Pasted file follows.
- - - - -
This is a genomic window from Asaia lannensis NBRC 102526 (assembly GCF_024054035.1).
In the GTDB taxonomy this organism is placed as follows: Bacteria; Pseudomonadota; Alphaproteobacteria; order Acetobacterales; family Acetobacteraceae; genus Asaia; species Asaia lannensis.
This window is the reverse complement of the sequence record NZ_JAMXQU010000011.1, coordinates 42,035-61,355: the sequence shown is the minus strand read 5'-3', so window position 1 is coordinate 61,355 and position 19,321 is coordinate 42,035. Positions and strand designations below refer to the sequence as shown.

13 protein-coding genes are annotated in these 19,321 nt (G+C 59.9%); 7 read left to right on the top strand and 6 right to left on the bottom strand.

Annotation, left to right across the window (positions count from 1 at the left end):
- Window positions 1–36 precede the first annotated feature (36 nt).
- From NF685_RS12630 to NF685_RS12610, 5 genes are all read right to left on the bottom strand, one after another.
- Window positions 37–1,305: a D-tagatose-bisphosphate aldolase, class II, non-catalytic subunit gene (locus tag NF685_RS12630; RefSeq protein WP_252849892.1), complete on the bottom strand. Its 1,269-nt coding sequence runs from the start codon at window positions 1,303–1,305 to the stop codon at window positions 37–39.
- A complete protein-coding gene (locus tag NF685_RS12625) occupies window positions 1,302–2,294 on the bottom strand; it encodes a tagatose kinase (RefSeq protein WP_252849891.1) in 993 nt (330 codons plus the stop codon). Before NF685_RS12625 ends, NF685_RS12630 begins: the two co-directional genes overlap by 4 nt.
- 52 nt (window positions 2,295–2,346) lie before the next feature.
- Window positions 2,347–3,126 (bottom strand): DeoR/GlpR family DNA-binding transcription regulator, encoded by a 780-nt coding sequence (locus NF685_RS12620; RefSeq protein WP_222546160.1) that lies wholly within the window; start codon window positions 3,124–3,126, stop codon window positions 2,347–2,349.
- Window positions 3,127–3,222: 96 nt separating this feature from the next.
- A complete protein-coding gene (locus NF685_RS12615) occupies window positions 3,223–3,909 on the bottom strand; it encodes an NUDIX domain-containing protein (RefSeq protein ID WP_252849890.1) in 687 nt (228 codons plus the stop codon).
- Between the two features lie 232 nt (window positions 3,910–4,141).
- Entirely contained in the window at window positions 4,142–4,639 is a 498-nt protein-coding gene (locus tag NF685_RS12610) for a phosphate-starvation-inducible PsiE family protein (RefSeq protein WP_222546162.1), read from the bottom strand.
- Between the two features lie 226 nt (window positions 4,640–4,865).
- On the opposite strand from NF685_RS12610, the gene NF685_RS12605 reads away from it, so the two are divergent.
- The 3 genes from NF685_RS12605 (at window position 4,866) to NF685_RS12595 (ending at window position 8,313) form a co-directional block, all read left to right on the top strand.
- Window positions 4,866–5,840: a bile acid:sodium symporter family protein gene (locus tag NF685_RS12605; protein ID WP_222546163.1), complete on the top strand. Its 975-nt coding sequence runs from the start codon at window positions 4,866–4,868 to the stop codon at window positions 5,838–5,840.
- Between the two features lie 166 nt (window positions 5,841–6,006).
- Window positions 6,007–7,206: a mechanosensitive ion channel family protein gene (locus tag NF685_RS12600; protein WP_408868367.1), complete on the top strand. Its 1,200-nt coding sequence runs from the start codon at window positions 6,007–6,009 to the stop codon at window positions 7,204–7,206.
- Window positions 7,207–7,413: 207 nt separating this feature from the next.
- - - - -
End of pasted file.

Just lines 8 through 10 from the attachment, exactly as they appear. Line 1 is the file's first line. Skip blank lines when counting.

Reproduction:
- Window positions 37–1,305: a D-tagatose-bisphosphate aldolase, class II, non-catalytic subunit gene (locus tag NF685_RS12630; RefSeq protein WP_252849892.1), complete on the bottom strand. Its 1,269-nt coding sequence runs from the start codon at window positions 1,303–1,305 to the stop codon at window positions 37–39.
- A complete protein-coding gene (locus tag NF685_RS12625) occupies window positions 1,302–2,294 on the bottom strand; it encodes a tagatose kinase (RefSeq protein WP_252849891.1) in 993 nt (330 codons plus the stop codon). Before NF685_RS12625 ends, NF685_RS12630 begins: the two co-directional genes overlap by 4 nt.
- 52 nt (window positions 2,295–2,346) lie before the next feature.